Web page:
Design Digest: Ace Hotel Kyoto, IKEA Speakers, India Mahdavi, and More

Design Digest: Ace Hotel Kyoto, IKEA Speakers, India Mahdavi, and More

Kengo Kuma unveils his design for Ace Hotel Kyoto, IKEA debuts its first Bluetooth speakers, India Mahdavi creates a club atmosphere at Salone del Mobile—here are five design headlines to know right now.

Kengo Kuma Designs Japan's First Ace Hotel

Famed Japanese architect Kengo Kuma has signed on as the principal architect for Japan's first Ace Hotel in Kyoto, which is scheduled to open in the winter of 2019. Japan's first outpost of the hip, Seattle–based chain will land in a historic city that's rich with industrial and imperial legacy. The project will be an example of adaptive reuse, incorporating renovations of the Kyoto Central Telephone Office—originally designed by one of the great Japanese modern architects Tetsuro Yoshida in the mid-1920s—into the new build.

The hotel is intimately connected to Kyoto and its surroundings. "To begin with, the proposition was to create a dense garden where communities, as well as the past and the present, are connected to this venerable land with its various gardens, which have existed since the Heian period," explains Kuma in a statement. "Through the central courtyard, this red brick building will converse and create a new harmony with a wooden grid system that reminisces traditional Kyoto." 

IKEA Launches its First Bluetooth Speakers 

Perhaps in anticipation of the announced Sonos x IKEA collaboration, IKEA is debuting its first line of speakers. Called the ENEBY, the Bluetooth-connected unit features the same elegant, minimalist design and wallet-friendly pricing that we associate with the Swedish mega-retailer. The unit comes in two sizes: an eight-by-eight inch model for $49, and a 12-by-12 inch for $89. Although it has an auto-off function, an additional $20 will get you an battery pack that can provide up to 10 hours of extra battery life.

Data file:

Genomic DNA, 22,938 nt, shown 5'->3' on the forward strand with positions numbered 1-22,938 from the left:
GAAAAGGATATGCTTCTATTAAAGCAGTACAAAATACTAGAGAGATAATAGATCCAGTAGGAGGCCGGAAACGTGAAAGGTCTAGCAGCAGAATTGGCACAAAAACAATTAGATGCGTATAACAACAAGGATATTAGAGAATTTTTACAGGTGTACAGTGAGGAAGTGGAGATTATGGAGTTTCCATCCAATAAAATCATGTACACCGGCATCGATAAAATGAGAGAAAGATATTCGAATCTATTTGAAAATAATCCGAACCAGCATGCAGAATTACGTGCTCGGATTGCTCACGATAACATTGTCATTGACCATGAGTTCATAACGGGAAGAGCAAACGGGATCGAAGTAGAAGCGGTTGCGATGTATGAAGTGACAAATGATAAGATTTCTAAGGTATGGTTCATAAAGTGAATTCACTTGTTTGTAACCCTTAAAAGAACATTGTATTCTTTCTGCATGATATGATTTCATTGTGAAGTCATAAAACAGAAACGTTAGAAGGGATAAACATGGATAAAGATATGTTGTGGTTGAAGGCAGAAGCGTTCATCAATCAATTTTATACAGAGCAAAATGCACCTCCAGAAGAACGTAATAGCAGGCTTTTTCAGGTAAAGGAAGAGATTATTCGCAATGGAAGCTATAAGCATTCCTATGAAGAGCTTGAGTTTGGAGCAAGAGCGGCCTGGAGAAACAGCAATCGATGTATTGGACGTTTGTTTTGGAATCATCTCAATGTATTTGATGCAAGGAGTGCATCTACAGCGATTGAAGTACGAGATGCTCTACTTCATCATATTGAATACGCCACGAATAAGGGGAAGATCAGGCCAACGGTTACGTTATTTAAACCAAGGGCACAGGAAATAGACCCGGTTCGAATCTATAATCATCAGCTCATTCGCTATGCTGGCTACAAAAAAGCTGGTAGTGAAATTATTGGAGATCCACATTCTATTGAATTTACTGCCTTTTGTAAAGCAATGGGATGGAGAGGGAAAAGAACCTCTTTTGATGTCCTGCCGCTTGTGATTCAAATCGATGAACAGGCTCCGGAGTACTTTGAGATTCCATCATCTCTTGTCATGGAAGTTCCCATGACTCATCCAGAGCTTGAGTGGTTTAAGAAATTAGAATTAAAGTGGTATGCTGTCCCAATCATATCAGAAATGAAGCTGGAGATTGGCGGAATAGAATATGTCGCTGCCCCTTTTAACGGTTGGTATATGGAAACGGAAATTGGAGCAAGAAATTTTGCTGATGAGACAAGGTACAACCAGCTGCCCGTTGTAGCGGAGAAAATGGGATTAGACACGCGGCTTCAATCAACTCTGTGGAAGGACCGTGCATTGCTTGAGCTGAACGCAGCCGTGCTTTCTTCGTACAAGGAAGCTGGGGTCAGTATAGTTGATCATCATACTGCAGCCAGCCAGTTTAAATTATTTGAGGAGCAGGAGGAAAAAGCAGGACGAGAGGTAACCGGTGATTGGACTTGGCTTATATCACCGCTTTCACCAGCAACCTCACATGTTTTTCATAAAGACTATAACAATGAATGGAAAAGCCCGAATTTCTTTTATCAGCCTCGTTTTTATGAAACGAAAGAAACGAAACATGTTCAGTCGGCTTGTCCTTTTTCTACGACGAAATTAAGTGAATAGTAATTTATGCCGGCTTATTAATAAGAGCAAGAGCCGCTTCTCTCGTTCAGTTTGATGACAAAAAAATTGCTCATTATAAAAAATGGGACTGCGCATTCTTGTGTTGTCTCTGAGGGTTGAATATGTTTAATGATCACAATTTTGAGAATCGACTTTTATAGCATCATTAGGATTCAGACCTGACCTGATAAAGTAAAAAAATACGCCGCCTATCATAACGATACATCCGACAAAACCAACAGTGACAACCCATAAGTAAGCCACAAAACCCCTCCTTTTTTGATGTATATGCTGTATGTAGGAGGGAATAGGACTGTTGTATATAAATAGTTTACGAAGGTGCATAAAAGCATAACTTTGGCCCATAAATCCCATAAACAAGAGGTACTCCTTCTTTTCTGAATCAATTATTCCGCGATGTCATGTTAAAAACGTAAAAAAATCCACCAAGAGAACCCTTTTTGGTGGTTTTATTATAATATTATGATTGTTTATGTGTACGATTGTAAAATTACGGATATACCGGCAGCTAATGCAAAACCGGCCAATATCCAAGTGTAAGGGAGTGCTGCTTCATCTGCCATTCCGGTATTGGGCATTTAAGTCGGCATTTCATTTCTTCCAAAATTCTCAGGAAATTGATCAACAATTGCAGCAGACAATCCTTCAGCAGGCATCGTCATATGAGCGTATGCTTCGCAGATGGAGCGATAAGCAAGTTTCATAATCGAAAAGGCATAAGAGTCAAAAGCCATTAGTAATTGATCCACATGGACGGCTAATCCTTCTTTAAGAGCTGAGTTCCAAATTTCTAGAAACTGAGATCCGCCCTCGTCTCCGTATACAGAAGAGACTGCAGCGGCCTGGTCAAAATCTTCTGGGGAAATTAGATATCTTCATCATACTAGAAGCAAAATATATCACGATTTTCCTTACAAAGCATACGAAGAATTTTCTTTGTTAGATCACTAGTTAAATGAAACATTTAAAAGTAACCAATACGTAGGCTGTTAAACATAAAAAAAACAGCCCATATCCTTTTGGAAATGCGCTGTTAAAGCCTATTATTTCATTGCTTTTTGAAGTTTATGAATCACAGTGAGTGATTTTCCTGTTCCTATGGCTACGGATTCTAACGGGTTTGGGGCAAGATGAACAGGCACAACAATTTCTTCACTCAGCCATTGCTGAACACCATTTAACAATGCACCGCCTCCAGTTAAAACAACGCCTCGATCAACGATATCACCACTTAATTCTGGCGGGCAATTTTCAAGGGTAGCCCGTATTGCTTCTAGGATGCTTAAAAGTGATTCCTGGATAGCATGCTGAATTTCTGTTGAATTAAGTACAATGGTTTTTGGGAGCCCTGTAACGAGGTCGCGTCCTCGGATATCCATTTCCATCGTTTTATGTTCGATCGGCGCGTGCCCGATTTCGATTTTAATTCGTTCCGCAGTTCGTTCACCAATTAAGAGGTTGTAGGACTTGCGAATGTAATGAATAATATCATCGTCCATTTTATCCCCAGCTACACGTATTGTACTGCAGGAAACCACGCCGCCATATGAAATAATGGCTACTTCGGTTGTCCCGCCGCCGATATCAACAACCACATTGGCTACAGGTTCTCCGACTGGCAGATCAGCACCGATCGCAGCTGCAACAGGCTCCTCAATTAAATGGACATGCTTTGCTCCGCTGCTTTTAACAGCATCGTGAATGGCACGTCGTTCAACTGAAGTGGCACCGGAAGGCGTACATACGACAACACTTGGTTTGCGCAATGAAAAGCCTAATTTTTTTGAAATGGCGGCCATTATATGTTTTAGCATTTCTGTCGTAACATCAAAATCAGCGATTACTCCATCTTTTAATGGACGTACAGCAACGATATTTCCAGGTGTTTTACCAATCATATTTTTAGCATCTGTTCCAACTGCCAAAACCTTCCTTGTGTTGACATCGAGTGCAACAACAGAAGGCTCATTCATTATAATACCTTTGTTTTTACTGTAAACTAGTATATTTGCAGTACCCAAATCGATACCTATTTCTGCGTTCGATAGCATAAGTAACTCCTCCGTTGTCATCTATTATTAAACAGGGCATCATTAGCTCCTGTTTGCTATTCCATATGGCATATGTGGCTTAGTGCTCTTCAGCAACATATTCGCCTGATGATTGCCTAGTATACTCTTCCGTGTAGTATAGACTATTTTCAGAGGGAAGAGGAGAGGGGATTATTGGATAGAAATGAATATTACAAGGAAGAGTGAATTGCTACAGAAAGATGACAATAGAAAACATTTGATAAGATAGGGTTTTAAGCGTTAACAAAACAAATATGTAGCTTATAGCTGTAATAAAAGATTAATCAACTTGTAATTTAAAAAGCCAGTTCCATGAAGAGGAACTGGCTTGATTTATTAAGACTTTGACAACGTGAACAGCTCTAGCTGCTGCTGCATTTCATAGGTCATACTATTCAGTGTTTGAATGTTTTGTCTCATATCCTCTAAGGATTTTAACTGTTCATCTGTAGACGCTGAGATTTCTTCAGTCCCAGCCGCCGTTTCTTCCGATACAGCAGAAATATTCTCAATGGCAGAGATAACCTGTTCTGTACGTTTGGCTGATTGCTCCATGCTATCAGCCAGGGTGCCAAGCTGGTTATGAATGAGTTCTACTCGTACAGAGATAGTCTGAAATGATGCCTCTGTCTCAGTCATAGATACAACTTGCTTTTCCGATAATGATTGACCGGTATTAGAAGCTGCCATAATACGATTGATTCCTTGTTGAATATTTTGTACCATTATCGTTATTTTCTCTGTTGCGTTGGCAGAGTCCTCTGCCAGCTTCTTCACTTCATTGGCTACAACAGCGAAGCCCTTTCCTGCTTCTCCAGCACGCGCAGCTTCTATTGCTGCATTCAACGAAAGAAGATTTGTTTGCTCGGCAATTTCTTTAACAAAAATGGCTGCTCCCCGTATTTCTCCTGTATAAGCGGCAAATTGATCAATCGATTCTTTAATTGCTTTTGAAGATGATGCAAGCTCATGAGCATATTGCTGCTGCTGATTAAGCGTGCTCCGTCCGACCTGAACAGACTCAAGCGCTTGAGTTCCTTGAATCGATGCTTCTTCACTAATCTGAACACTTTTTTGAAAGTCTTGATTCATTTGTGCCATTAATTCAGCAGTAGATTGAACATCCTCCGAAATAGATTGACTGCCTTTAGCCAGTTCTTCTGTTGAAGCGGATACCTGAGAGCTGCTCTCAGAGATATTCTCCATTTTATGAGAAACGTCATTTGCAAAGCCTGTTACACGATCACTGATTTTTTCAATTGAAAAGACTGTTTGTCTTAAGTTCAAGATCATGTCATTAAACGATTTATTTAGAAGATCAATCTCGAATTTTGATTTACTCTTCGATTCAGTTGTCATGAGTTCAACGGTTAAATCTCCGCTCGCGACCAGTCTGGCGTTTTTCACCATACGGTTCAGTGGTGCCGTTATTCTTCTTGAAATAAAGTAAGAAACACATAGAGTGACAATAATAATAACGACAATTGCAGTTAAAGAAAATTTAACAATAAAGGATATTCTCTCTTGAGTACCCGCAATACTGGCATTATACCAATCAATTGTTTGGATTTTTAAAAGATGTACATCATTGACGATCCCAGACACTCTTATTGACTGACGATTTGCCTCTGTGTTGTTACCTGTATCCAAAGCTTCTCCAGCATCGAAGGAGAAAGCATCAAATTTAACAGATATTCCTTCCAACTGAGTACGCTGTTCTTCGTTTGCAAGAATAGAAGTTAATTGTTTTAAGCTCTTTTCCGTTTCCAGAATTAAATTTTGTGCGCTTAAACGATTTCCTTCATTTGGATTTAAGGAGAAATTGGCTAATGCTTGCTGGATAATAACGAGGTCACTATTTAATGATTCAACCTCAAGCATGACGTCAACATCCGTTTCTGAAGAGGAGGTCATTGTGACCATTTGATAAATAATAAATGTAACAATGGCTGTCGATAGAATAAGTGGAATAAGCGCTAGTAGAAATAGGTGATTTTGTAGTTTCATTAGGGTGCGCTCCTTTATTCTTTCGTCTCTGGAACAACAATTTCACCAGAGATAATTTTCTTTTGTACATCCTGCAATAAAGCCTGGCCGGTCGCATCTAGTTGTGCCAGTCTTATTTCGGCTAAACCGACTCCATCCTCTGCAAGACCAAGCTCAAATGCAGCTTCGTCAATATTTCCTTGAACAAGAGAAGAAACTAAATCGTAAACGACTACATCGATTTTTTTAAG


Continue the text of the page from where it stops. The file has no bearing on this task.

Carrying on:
via The Verge

Customers can choose between black or gray polyester fabric on top of the black or white plastic base. The smaller speaker comes with a handle that can be added for portability. It is also possible to mount the speakers to the wall or put them on a stand, both of which are sold separately. 

This Is the World's Smallest Working Phone 

Designed and developed by Zini Mobiles, the Zanco tiny t1 claims to be the smallest working mobile phone in the world. With the device measuring just 21-by-46.7 millimeters, they're probably right. The company's Kickstarter page explains, "The first time you see it, you can’t believe it exists. Your second thought is, Why does it exist? When you look a third time, you realize how much you want it." The nano-SIM can be changed at any time, making the mini mobile compatible with any phone network. There's still time to back their Kickstarter campaign here, starting at just £39 (approximately $55).  

The battery supports a three-day standby and a 180-minute talk time.

Designer India Mahdavi's Chez Nina Is a Club-Inspired Hangout at Salone del Mobile in Milan

Paris–based architect and designer India Mahdavi has created a refined lounge environment inside Milan's exclusive Nilufar Gallery specifically for Salone del Mobile. Dubbed Chez Nina after Nina Yashar, the founder of the gallery, the space features exquisite, textured silk wallpaper from De Gournay, rich velvets from Madhavi's True Velvet collection for Pierre Frey, and geometric patterns on a sweeping silk mural drawn by Mahdavi herself. Gorgeous pieces from Gio Ponti, Martino Gamper, and a selection from Yashar’s collections furnish the space alongside custom-made, candy-colored table tops. 

April 17-22 at Nilufar Gallery, Via Della Spiga 32 

via Wallpaper

Madhavi's masterful use of color is ever-present in her work, and her installation Chez Nina at the Nilufar Gallery in Milan is no different. 

This $4K House Can Be 3D-Printed in a Day

New Story, a company that builds housing in the developing world, has invented a massive 3D printer that will soon be able to create an entire four-room house in less than a day. The Silicon Valley–based nonprofit has been examining how to build safe housing for those living in extreme poverty for years, and now have partnered up with Icon, a construction tech company, to create a 3D printer called the Vulcan that can build a house for approximately $4,000. The printer was recently unveiled at SXSW, together with a 3D-printed home that now stands in an Austin backyard. 

via Fast Company



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